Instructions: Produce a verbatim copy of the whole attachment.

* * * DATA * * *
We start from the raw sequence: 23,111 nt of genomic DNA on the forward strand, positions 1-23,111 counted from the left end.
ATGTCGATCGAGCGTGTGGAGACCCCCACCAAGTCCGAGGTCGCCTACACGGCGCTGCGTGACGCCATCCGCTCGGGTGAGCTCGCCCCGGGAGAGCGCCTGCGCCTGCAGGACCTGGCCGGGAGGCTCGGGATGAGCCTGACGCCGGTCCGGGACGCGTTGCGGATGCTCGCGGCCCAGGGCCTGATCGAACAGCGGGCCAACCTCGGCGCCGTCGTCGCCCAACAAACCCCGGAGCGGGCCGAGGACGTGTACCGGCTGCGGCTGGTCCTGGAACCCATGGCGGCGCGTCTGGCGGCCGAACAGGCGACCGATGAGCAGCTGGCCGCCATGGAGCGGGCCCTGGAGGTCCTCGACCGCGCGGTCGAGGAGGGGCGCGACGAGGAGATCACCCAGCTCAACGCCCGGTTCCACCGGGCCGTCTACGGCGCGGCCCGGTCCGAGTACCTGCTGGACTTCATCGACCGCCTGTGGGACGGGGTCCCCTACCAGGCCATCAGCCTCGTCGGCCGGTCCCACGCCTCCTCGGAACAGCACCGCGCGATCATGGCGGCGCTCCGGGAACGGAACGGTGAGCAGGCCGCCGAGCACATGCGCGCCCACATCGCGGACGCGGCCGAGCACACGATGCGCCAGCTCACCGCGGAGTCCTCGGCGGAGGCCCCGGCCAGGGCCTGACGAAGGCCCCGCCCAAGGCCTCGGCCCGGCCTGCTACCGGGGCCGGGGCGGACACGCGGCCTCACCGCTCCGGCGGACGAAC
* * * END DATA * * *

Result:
We start from the raw sequence: 23,111 nt of genomic DNA on the forward strand, positions 1-23,111 counted from the left end.
ATGTCGATCGAGCGTGTGGAGACCCCCACCAAGTCCGAGGTCGCCTACACGGCGCTGCGTGACGCCATCCGCTCGGGTGAGCTCGCCCCGGGAGAGCGCCTGCGCCTGCAGGACCTGGCCGGGAGGCTCGGGATGAGCCTGACGCCGGTCCGGGACGCGTTGCGGATGCTCGCGGCCCAGGGCCTGATCGAACAGCGGGCCAACCTCGGCGCCGTCGTCGCCCAACAAACCCCGGAGCGGGCCGAGGACGTGTACCGGCTGCGGCTGGTCCTGGAACCCATGGCGGCGCGTCTGGCGGCCGAACAGGCGACCGATGAGCAGCTGGCCGCCATGGAGCGGGCCCTGGAGGTCCTCGACCGCGCGGTCGAGGAGGGGCGCGACGAGGAGATCACCCAGCTCAACGCCCGGTTCCACCGGGCCGTCTACGGCGCGGCCCGGTCCGAGTACCTGCTGGACTTCATCGACCGCCTGTGGGACGGGGTCCCCTACCAGGCCATCAGCCTCGTCGGCCGGTCCCACGCCTCCTCGGAACAGCACCGCGCGATCATGGCGGCGCTCCGGGAACGGAACGGTGAGCAGGCCGCCGAGCACATGCGCGCCCACATCGCGGACGCGGCCGAGCACACGATGCGCCAGCTCACCGCGGAGTCCTCGGCGGAGGCCCCGGCCAGGGCCTGACGAAGGCCCCGCCCAAGGCCTCGGCCCGGCCTGCTACCGGGGCCGGGGCGGACACGCGGCCTCACCGCTCCGGCGGACGAAC